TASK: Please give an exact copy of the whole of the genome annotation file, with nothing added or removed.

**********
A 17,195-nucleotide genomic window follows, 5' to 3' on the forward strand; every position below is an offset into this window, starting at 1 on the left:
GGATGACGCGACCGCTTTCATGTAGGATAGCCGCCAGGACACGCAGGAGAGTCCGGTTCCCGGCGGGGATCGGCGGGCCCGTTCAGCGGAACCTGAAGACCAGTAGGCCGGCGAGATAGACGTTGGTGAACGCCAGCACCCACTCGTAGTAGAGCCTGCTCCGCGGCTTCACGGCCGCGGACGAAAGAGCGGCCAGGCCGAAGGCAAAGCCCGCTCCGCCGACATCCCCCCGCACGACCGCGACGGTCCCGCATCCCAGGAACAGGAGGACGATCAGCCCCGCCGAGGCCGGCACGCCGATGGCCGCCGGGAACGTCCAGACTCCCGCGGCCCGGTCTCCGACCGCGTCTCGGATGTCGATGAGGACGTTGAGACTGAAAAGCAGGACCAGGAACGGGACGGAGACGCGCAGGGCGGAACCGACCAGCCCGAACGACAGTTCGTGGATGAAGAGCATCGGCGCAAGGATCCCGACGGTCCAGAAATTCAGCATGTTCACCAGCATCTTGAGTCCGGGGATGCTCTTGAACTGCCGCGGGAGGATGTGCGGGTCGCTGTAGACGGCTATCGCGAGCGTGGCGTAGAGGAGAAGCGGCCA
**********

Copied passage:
A 17,195-nucleotide genomic window follows, 5' to 3' on the forward strand; every position below is an offset into this window, starting at 1 on the left:
GGATGACGCGACCGCTTTCATGTAGGATAGCCGCCAGGACACGCAGGAGAGTCCGGTTCCCGGCGGGGATCGGCGGGCCCGTTCAGCGGAACCTGAAGACCAGTAGGCCGGCGAGATAGACGTTGGTGAACGCCAGCACCCACTCGTAGTAGAGCCTGCTCCGCGGCTTCACGGCCGCGGACGAAAGAGCGGCCAGGCCGAAGGCAAAGCCCGCTCCGCCGACATCCCCCCGCACGACCGCGACGGTCCCGCATCCCAGGAACAGGAGGACGATCAGCCCCGCCGAGGCCGGCACGCCGATGGCCGCCGGGAACGTCCAGACTCCCGCGGCCCGGTCTCCGACCGCGTCTCGGATGTCGATGAGGACGTTGAGACTGAAAAGCAGGACCAGGAACGGGACGGAGACGCGCAGGGCGGAACCGACCAGCCCGAACGACAGTTCGTGGATGAAGAGCATCGGCGCAAGGATCCCGACGGTCCAGAAATTCAGCATGTTCACCAGCATCTTGAGTCCGGGGATGCTCTTGAACTGCCGCGGGAGGATGTGCGGGTCGCTGTAGACGGCTATCGCGAGCGTGGCGTAGAGGAGAAGCGGCCA